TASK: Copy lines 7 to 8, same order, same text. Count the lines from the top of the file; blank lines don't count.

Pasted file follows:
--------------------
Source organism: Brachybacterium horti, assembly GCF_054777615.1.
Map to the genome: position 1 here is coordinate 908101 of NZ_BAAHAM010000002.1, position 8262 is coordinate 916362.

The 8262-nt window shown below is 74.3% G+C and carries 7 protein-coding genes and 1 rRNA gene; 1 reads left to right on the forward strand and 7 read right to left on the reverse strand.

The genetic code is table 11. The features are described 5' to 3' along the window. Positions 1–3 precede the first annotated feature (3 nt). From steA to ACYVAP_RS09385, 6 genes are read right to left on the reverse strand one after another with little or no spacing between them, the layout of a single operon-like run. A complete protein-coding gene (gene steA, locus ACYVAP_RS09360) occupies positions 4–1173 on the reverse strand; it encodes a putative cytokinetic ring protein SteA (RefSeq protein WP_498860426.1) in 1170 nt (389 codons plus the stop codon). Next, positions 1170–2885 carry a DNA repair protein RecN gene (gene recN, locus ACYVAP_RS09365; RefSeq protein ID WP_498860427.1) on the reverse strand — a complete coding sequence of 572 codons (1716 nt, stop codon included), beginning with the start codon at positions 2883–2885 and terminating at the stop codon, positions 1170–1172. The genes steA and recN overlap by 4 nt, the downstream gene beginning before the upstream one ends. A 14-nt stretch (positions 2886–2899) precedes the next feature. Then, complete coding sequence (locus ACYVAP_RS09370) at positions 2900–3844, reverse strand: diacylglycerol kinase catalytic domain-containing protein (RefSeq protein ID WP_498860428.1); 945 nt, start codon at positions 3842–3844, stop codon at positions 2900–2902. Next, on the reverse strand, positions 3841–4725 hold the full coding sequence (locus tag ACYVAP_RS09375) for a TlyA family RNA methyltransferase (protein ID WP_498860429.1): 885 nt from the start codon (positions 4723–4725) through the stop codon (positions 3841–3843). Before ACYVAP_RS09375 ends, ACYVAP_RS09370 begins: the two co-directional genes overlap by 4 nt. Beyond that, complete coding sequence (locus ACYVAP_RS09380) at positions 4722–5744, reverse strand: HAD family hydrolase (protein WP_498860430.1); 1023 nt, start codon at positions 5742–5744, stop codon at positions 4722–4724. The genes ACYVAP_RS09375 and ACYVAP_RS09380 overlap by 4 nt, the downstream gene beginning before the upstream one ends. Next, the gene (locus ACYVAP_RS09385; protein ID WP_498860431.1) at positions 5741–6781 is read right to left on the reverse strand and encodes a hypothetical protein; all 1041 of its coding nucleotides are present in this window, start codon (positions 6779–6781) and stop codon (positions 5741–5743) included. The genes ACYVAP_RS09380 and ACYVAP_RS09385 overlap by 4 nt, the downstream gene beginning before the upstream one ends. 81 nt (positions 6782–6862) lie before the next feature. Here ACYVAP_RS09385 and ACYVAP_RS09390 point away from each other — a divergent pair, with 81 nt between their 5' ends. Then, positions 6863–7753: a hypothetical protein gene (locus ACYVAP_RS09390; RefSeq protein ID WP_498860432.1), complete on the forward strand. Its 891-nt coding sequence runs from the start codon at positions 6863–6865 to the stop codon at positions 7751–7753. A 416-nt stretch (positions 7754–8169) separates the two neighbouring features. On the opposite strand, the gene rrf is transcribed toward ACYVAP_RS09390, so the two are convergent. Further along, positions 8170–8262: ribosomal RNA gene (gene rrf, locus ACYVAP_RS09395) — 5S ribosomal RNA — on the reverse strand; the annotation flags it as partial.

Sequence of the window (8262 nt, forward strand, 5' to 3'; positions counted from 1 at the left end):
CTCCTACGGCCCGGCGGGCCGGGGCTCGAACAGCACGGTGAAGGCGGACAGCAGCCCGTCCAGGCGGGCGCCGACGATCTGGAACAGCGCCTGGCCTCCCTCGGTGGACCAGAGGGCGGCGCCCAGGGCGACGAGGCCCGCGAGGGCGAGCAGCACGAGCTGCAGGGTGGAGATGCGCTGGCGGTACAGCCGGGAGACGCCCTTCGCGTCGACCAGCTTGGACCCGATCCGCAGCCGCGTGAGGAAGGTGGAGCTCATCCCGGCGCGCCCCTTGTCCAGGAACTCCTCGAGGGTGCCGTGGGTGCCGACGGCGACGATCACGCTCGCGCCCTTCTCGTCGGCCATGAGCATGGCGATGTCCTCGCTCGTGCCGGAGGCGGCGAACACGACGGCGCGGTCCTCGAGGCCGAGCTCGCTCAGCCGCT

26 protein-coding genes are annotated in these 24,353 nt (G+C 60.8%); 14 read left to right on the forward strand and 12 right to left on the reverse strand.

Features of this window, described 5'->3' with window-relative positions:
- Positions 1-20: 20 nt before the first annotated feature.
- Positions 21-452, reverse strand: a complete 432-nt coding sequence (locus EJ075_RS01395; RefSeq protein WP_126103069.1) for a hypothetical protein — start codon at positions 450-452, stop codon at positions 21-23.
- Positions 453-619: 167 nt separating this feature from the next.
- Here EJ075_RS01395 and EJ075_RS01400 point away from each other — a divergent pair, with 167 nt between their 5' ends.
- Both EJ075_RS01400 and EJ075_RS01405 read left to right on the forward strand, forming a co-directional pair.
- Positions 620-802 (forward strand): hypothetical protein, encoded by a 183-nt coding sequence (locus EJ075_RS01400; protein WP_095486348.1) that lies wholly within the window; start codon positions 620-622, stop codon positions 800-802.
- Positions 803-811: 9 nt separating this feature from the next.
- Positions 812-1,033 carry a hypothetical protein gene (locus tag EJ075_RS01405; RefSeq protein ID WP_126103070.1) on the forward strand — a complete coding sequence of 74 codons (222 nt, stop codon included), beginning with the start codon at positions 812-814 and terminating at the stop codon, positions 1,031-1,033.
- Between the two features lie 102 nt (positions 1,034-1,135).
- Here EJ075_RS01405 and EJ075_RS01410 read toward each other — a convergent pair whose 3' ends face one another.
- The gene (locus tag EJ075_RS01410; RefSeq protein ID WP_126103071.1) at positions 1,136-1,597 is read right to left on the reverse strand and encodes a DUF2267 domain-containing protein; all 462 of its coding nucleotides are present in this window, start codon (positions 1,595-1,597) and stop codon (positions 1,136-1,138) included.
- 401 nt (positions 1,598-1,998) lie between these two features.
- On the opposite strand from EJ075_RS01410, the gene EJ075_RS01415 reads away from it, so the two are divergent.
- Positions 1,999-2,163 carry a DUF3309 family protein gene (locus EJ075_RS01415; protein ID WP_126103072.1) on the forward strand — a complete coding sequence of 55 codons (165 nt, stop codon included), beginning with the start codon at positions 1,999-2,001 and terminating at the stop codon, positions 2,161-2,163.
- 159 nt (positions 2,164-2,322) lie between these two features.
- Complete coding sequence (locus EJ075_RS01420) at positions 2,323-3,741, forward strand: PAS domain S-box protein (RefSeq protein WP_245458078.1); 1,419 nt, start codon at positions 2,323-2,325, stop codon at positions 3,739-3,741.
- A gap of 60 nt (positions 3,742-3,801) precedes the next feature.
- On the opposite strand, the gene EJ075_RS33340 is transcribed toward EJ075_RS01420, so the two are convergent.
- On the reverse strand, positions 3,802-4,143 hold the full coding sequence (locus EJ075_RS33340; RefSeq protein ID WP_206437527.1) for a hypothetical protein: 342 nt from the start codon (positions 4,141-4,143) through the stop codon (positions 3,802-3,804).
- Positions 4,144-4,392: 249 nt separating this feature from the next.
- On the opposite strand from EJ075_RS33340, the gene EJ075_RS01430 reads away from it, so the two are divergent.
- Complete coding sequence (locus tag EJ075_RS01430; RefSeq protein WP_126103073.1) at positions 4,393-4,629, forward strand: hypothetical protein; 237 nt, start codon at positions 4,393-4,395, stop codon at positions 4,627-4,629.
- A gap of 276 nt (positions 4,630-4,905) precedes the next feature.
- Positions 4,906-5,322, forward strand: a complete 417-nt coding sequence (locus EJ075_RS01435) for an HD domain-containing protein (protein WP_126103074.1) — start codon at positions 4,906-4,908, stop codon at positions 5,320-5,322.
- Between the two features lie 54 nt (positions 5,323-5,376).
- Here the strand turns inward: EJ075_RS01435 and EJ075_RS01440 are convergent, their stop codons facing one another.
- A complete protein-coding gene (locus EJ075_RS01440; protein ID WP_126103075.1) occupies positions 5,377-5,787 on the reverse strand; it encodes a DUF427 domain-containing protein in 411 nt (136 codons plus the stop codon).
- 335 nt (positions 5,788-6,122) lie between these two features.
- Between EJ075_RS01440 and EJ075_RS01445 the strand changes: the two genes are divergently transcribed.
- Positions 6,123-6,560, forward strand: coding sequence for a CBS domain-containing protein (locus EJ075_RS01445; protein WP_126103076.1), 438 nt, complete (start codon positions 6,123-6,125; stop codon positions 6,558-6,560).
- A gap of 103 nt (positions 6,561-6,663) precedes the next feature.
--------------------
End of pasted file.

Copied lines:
26 protein-coding genes are annotated in these 24,353 nt (G+C 60.8%); 14 read left to right on the forward strand and 12 right to left on the reverse strand.

Features of this window, described 5'->3' with window-relative positions: